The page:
|Related Articles: Restaurants, All|
Fresca Brings Peruvian Cuisine to the Upper Fillmore
by Heather Thompson on Dec 14, 2004
It was raining the night my date and I had dinner at Fresca, a popular Peruvian restaurant destination in Pacific Heights. Stepping out of the rain and into the warm, dimly lit dining room of this establishment was like stepping into the cozy den of a provincial South American hacienda. Rust-colored stucco walls, a smooth slate floor, indigenous Peruvian art hung in ornate gold frames on every wall, heavy wooden tables scattered about all that was missing was a blazing fire and a hearth.
The creation of father and son duo Julio and Jose Calvo-Perez, Fresca is a fairly new addition to the Pac Heights dining scene, although savvy diners may already know the original Fresca at 24 West Portal. What was once a closely guarded neighborhood secret is now beginning to catch on with the masses. And how could it not? With the recent demand in San Francisco for authentic Nuevo-Latino fare, many restaurants have opened their doors in the past couple of years in an attempt cater to this dining whim, yet few have met the challenge with the panache of Fresca.
The permeating flavor in most Peruvian food is aji, or the Peruvian chile pepper, and of the 38 menu choices found on the Fresca dinner menu, 22 feature some form of aji. The most well known, the spicy aji amarillo (yellow chile), is found in numerous selections, from the Lenguado Ceviche ($12), where it bathes the sliced halibut in a citrusy marinade, to the Picante de Mariscos ($19.50), or seafood stew, where it lends its distinct flavor in the form of a rich and creamy sauce.
One of the national dishes of Peru is ceviche, or fish "cooked" with the acid in lime juice, and Fresca offers it up six different ways. The most traditional of the choices is the Ceviche Mixto ($12), a classic mix of calamari, clams, scallops, shrimp, and red snapper, seasoned with the mother of all ajis -- the flaming Rocoto. It's a lovely mix of seafood that doesn't try to be fancy and successfully highlights the traditional flavors of Peru. A more adventurous selection is the Ceviche de "Ahi" con Coco ($10), a mix of Ahi tuna and ginger, jalapenos and sweet coconut water. Although interesting, the combination of jalapeno and coconut failed to impress either me or my dinner partner. It felt like there was a battle being waged in our mouths, and unfortunately both flavors came out losers.
The culinary history of Peru has been greatly influenced by the demands of the different groups that have migrated to the country over the last few centuries. Among those with the most influence have been the Japanese and the Chinese, and their contribution to Peruvian food culture is found in abundance on the menu at Fresca. An entire section of the menu is devoted to Tiraditos, or Peruvian sushi. Tirado means, literally, to throw; and here it refers to the throwing of a sauce over ditos, or small bites, of sashimi. The beautifully presented Spicy Tuna Tiradito ($10) is a dish of meltingly tender sliced tuna in a spicy scallion vinaigrette (Japanese sushi restaurants beware - there's a new kid on the block!). Chinese-influenced dishes include the Arroz Chaufa "Mar y Tierra" ($18.95), or house fried rice, and the delightful Tequenos ($8.25), or crab and cream cheese stuffed wontons served with (what else?) an aji amarillo dipping sauce.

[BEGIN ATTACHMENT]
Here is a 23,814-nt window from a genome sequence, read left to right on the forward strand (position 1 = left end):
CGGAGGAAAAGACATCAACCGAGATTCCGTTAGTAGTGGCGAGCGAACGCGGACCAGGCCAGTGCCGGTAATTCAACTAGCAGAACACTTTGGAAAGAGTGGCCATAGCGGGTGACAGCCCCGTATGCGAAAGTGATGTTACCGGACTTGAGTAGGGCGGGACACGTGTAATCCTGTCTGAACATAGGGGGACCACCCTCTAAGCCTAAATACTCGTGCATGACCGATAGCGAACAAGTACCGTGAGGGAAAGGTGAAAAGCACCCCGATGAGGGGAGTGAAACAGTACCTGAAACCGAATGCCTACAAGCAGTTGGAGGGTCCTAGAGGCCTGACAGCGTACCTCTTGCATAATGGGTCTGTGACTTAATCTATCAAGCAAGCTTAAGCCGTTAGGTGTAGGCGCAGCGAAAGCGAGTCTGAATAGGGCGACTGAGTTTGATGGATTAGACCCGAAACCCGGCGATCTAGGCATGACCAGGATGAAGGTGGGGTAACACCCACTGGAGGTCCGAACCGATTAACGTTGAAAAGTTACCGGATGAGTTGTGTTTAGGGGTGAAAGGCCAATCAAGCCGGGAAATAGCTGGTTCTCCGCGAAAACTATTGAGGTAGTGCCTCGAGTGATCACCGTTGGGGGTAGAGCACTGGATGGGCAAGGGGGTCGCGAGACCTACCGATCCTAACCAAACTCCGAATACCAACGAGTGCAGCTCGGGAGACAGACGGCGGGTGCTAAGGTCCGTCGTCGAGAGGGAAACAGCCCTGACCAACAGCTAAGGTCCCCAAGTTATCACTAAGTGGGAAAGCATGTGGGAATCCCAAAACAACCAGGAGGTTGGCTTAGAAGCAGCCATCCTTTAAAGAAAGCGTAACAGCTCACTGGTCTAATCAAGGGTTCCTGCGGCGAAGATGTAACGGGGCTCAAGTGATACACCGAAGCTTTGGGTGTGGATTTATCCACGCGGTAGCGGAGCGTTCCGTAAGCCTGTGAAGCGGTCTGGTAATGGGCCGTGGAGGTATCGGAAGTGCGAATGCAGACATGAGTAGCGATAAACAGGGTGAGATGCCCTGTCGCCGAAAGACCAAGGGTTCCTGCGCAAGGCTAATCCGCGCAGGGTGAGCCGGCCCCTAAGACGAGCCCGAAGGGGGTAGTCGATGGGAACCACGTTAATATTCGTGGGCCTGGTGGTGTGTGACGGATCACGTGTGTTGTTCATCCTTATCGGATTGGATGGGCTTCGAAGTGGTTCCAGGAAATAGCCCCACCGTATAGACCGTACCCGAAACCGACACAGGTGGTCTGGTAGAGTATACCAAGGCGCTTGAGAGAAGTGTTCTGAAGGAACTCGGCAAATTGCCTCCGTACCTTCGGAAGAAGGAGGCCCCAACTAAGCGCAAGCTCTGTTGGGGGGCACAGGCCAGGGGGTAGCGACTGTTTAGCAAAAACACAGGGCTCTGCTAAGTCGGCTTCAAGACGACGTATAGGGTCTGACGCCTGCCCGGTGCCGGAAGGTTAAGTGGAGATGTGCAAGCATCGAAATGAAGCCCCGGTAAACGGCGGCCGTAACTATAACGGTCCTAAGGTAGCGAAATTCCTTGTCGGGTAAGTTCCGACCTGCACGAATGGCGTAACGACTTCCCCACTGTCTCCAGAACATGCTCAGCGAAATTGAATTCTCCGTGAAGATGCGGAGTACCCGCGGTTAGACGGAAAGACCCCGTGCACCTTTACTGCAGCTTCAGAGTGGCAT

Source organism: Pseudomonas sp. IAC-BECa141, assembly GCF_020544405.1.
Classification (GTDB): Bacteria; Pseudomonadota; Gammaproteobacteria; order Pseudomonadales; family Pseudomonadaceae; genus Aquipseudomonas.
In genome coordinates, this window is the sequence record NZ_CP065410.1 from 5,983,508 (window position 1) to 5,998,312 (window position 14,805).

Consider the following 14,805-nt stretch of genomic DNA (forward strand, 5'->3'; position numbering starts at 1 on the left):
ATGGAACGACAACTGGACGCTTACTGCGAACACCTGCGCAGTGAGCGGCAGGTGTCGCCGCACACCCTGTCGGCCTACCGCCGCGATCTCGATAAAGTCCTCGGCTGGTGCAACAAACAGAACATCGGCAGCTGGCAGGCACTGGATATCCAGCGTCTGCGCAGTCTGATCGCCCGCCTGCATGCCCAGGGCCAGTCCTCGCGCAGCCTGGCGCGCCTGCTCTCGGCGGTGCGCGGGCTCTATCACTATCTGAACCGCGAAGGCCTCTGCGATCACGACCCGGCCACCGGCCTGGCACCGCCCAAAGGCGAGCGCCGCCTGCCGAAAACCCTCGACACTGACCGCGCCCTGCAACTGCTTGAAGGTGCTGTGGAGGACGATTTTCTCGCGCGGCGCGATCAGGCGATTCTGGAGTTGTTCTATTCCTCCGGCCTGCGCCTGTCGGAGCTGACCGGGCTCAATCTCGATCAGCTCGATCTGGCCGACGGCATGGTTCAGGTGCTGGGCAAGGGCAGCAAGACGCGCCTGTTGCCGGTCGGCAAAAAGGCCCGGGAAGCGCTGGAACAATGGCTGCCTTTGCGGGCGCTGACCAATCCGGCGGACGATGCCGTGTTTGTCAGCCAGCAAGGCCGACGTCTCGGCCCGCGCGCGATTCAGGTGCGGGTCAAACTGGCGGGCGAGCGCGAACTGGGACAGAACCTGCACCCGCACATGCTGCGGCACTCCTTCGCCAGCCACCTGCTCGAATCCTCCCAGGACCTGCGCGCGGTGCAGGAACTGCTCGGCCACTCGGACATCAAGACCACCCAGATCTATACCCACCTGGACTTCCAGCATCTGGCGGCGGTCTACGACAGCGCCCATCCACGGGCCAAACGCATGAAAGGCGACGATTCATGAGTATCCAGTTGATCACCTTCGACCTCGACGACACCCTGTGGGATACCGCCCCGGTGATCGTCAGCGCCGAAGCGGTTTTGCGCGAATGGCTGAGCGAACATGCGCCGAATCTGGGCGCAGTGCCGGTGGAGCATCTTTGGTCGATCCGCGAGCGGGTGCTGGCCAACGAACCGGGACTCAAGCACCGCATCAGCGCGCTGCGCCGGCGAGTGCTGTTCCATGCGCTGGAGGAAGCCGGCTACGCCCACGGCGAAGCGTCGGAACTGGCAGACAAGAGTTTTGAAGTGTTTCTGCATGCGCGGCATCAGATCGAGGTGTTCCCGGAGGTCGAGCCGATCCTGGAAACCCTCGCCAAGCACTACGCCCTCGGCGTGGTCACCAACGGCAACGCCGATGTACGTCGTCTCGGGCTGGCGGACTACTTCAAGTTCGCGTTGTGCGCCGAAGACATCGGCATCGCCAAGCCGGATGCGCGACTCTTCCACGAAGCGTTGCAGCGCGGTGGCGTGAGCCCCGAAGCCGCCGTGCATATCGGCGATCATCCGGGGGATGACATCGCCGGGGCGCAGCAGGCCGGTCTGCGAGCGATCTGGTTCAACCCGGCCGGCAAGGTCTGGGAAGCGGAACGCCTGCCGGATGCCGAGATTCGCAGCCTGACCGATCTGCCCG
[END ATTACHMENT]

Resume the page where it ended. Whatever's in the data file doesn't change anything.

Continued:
And now we must pay homage to the other "root" (or should I say tuber?) of all Peruvian dishes: the potato. Whether it be fried, roasted, pureed, or stuffed, potatoes are found in most traditional Peruvian dishes, such as the Lomo Saltado ($13.95), a simple dish of sautÚd sirloin steak with tomatoes, onions, french fries, and rice. Other dishes where our spud-like friends are found include the Aji de Gallina ($13.95) -- the ultimate Peruvian comfort food, in our opinion -- a heavenly mix of chicken breast, chile cream sauce, walnuts, yukon golds, hardboiled egg, and white rice, and the Dorado Andino ($18.25), a grilled platter of mahi-mahi that is worth ordering for the basil boniato (or South American sweet potato) alone that the mahi sits atop.
Desserts are good, though not outstanding. Our mango cheesecake was tasty enough, and was definitely a nice finale to our meal, but the real stars here are the dishes that incorporate the aji and/or the potato.
As Fresca does not have its liquor license, it serves only beer and wine. The choices of beer are many and the wine list is extensive, and both include selections from various South American countries. Aguila, a Colombian beer, and the Arboleda Chardonnay from Chile both come highly recommended, as both pair very well with the multitude of mild to spicy dishes on the menu.
True Peruvian food aficionados may be asking, what of the anticuchos? Sadly, Fresca does not offer anticuchos, or beef heart, in the true sense. Our waiter did whisper to me, in a tone that implied extreme confidentiality, that every so often real anticuchos are served at Sunday brunch, when the Peruvian folk typically come in to dine. But as much as I would love to frequent this restaurant every Sunday, I think instead I'll look forward to a time when I can order real anticuchos off the menu on any given day, while enjoying a cool, tart Pisco Sour (mixed, or course, from a bottle of Pisco behind the newly approved full-service bar). In the meantime, I am going to spread the word about this little gem, as Fresca is one of those rare places, as their website says, that "you want to tell your friends about, and the place you want to call your own." Indeed.
by Heather Thompson on Dec 14, 2004